For example, I'm naturally quiet, Nigerians are naturally loud so there's a clear distinction there, and I guess that's what the word Afropolitan does. It extends the description of who you are from just where
you came from to include what
you have experienced and what your interests are.

This exhibition was a celebration of African culture and the people who embrace it. For me, it made me think about my identity and who I really am. Can the colour of my skin or my parents' homeland adequately describe me? The only constant throughout my life, as a Christian, has been God. And that's why I realise I only need to seal my identity in Him. Afropolitan is a cool, trendy word, and so many people can identify with it. For me, its just another word that may or may not be replaced with another when future generations come along.

I can't blame anyone for my own lack of identification with the country of my parents' and ancestors, but I do know that there are no new terms or words to buy back that true, balanced, sense of self-worth and identity that was left behind in the Garden of Eden. It can only be found where Adam and Eve found it, in the eyes of the one who made us.

And so...I will celebrate my identity in Christ.

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  • 9 responses to “Why I’m not an Afropolitan…”

    1. Love you too and thankyou 🙂

    2. Anonymous says:

      That was sweet… good post!
      I liked the evening, but I do not actually think it was as good as the previous Friday Late @ v&a (who ever told you there were more people at this one was fibbing).
      I will make one small comment about the definition of Afropolitan; I agree with the person who said 'it is more about your way of living and understanding and way of doing things'. My understanding is that if someone is Afropolitan they are metropolitan and enjoy or relate to African culture. I have met Japanese people that I would call Afropolitan, Italians, French… just come to SOAS!!!
      Love you!!! Keep writing!!!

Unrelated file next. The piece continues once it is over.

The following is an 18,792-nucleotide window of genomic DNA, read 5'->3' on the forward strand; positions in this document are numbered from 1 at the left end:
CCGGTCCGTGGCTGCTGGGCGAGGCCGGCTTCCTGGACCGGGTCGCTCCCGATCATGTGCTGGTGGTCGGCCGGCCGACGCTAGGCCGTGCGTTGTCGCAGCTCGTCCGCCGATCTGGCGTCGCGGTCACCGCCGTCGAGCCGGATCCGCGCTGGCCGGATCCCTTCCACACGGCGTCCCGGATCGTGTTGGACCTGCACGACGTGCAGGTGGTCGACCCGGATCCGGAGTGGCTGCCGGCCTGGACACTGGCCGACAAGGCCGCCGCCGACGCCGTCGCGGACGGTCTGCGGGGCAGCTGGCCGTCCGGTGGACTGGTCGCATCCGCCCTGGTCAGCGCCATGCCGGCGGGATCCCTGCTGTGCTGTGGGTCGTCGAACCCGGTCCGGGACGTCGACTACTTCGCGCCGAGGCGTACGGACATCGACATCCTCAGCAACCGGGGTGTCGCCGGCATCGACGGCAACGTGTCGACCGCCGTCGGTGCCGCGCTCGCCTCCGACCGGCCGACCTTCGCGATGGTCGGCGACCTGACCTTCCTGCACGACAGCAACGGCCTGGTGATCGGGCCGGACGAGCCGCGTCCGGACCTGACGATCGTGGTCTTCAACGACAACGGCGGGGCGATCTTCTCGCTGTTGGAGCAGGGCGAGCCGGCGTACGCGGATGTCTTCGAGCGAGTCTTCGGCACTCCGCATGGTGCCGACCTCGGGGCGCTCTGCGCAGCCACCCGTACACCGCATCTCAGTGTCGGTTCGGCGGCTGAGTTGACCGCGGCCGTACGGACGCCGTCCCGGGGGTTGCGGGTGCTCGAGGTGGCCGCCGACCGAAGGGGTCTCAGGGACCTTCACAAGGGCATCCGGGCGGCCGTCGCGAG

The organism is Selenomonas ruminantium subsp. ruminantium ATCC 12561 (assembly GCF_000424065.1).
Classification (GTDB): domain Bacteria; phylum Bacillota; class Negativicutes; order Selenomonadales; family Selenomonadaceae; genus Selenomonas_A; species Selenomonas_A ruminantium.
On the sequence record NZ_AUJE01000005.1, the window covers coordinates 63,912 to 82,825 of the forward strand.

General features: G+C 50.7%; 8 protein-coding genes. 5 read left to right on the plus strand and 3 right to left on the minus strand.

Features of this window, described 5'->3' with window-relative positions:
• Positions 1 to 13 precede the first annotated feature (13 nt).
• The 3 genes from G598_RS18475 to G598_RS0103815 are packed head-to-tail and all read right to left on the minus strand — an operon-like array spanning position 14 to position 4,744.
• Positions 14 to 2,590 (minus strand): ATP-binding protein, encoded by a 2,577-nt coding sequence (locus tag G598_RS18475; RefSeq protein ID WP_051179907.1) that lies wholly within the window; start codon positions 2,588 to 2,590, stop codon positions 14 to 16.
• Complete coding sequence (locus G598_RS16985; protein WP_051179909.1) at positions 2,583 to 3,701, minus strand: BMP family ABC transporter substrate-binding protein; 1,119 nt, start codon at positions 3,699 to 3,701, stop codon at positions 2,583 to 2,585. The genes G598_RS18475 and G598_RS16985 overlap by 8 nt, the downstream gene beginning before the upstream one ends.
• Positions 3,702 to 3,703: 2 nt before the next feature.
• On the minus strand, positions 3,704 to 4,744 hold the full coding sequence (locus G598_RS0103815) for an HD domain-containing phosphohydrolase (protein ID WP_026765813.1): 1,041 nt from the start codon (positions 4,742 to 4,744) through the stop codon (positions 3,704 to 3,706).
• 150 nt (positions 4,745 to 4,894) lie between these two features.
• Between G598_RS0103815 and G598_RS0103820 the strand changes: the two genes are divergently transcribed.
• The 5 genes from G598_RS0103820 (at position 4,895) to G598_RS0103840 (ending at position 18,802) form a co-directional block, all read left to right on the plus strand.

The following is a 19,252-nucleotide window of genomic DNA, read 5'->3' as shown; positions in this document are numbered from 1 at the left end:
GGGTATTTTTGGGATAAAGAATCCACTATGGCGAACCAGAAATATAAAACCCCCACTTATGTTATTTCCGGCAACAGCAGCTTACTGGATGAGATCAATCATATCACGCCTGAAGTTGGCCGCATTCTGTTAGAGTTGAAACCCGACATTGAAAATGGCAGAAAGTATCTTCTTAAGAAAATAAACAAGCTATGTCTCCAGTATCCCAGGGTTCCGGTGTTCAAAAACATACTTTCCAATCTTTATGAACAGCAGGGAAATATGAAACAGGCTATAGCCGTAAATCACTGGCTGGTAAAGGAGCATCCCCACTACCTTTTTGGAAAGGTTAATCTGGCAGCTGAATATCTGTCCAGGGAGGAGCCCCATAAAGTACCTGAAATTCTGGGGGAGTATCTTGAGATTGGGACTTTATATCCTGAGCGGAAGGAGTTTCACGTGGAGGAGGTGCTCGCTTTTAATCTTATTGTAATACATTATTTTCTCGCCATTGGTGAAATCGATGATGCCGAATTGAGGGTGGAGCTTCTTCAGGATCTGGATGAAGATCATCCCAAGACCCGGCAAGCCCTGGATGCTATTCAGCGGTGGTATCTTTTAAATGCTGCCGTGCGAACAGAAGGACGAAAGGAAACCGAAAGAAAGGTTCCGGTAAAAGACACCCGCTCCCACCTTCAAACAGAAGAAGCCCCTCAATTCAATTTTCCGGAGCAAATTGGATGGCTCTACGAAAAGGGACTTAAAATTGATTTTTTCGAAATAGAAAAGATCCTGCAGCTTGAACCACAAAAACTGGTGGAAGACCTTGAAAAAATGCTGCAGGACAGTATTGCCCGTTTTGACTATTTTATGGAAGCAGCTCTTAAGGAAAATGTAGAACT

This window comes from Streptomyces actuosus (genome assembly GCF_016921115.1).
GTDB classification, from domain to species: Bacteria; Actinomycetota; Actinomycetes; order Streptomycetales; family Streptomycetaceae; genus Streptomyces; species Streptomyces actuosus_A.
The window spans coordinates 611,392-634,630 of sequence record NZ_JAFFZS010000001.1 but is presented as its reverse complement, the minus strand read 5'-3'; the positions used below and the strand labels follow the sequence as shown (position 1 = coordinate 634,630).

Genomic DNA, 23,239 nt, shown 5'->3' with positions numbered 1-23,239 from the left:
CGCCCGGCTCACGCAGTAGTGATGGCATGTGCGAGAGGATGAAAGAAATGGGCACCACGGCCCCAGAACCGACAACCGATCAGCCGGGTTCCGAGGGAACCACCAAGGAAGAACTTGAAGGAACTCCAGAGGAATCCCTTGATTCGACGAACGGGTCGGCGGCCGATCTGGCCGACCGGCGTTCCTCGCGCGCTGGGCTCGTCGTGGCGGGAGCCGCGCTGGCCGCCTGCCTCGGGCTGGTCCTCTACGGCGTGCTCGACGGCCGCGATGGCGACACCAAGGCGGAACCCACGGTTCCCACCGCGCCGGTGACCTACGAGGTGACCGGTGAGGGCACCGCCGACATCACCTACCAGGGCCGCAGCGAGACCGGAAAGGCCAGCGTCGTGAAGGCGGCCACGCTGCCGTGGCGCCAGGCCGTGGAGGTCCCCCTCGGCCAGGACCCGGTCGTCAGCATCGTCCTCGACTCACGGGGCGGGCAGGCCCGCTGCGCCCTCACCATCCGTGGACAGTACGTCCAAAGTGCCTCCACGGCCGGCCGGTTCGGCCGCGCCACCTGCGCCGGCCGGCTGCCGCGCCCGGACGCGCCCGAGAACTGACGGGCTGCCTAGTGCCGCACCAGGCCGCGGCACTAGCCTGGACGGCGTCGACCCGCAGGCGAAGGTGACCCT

3. Thank you all for your comments:)

    4. Waiki says:

      Wow, I finally got round to reading this. Do you know what, I could have written this myself! our stories are somewhat similar – My parents are originally from Congo but I was born and raised in a small village in Belgium, we were the only black family in the village, the only black kids in the school and local church… around the age of 13 I started going to a 'black pentecostal' church where I tried so hard to fit in, then at 15 I came to London and the culture shock was even bigger. Just like you I was told I acted too white, I couldn't speak lingala and people laughed at me, criticised me. My husband is from the French caribbean, which some people in my country see as 'bounty'….. argh anyway just like you all my life I felt as if I had to try to fit in. But in the end I realised it wasn't about trying to fit in, but simply getting to know my culture, my country of orgin… in 2008 I went back to Congo on holiday for the first time in 20 years and again – massive culture shock but I'm so glad I did, it helped me reconnect. Having lived in Europe for so long, I don't think I've been 'europenised' as my people love to say! I think I've learnt from both places, both cultures. My mum is very much 'congolese' she speaks the language, cooks the food etc. so I learn from her. I have a lot of congolese friends who, despite the odd comment about how I don't speak lingala very well, still accept me for who I am. I don't think I'm an afropolitan because like you I believe it's a fancy word (which I do like, don't get me wrong) but I'm a black african and I guess I don't really need to use the term afropolitan to describe myself. I was gutted I couldn't go to the event though, it sounded fab. great post!!!